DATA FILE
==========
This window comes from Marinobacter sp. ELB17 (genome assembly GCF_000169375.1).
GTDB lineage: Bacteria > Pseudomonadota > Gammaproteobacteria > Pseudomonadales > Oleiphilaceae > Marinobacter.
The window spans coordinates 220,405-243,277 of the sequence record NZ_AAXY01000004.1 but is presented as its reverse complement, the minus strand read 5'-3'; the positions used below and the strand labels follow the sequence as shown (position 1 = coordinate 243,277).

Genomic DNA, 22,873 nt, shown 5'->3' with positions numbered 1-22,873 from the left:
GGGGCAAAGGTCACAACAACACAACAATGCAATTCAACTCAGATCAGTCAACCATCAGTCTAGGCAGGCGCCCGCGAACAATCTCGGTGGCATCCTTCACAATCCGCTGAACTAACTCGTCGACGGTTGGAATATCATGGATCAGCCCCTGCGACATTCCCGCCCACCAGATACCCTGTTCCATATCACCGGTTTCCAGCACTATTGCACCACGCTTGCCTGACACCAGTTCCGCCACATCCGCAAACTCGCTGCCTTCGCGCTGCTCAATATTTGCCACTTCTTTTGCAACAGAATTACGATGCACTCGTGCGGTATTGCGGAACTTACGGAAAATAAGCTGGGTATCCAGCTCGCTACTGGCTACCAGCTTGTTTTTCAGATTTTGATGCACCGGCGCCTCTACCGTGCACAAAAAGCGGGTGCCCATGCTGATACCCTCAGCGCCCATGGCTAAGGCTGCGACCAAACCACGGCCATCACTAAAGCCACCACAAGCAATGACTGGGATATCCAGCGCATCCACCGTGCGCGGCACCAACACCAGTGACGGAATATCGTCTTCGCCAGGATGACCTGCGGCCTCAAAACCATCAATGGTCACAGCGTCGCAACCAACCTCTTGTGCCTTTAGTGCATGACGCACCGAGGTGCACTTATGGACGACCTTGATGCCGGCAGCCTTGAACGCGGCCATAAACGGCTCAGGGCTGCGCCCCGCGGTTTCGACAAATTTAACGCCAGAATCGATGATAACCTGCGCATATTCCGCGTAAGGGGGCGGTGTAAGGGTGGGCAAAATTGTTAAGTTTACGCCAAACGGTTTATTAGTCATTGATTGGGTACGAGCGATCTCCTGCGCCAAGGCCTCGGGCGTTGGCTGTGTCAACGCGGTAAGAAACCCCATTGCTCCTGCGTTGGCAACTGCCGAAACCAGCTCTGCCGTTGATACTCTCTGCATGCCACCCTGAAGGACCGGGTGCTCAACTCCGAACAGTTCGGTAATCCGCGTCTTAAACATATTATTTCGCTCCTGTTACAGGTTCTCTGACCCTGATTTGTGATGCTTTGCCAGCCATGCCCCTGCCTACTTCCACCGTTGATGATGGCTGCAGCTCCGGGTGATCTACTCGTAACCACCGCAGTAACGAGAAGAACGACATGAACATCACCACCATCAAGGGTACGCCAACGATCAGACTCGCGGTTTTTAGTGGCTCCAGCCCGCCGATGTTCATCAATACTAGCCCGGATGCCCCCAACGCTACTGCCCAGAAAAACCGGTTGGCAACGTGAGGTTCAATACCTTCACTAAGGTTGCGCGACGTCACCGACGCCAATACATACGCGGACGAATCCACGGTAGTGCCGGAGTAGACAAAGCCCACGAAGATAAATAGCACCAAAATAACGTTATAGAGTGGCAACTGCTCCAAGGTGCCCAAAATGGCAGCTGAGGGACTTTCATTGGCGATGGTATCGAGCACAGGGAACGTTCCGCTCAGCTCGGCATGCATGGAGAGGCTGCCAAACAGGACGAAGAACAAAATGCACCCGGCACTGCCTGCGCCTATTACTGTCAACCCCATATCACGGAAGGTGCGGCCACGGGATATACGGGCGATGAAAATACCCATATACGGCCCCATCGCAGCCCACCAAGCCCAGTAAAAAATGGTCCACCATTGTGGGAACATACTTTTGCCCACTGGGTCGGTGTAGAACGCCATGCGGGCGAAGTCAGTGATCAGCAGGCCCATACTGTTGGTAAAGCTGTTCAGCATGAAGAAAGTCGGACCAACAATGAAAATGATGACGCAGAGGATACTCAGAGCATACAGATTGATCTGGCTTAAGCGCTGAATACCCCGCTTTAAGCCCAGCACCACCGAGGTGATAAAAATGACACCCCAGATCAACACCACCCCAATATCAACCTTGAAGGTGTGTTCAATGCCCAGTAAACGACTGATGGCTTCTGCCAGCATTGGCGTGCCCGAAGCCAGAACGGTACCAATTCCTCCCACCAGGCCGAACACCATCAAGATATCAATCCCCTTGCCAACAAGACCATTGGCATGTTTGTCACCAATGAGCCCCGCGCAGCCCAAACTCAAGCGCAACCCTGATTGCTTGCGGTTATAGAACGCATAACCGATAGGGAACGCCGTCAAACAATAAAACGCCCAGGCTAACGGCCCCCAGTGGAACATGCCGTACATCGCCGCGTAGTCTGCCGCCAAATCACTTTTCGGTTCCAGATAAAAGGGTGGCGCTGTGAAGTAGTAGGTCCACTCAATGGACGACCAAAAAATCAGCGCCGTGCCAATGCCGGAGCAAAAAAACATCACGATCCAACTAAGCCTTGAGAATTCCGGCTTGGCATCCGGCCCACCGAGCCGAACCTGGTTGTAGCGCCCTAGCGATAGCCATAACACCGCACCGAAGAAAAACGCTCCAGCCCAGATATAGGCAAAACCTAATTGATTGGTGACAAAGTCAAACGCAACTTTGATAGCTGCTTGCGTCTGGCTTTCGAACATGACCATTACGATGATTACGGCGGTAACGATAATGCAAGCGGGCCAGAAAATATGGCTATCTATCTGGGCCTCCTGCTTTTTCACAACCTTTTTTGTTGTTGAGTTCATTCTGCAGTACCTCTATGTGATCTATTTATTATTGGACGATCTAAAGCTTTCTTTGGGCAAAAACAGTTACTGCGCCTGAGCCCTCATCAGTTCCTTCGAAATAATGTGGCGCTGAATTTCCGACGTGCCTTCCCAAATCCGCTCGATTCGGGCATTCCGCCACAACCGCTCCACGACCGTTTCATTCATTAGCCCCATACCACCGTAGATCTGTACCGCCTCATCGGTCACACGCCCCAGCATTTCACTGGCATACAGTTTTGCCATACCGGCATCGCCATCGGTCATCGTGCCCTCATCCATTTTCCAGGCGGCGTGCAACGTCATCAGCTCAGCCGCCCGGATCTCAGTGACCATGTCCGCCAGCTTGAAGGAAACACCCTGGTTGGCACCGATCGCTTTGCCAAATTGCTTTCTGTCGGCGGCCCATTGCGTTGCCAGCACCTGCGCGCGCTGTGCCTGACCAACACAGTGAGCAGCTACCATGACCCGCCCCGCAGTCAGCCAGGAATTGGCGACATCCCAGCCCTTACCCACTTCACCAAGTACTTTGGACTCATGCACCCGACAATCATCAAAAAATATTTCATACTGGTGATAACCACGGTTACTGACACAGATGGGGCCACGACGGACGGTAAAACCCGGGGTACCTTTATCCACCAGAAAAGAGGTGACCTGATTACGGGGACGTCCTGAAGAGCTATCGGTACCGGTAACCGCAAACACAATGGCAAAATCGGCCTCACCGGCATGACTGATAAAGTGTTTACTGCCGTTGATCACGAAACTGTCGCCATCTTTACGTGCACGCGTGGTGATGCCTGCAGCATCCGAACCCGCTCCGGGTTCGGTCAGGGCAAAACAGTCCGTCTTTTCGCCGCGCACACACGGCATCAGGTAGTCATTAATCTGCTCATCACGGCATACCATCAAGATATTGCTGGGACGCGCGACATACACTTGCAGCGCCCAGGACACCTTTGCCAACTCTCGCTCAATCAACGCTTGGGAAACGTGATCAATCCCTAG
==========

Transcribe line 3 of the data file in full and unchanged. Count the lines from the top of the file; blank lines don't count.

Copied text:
The window spans coordinates 220,405-243,277 of the sequence record NZ_AAXY01000004.1 but is presented as its reverse complement, the minus strand read 5'-3'; the positions used below and the strand labels follow the sequence as shown (position 1 = coordinate 243,277).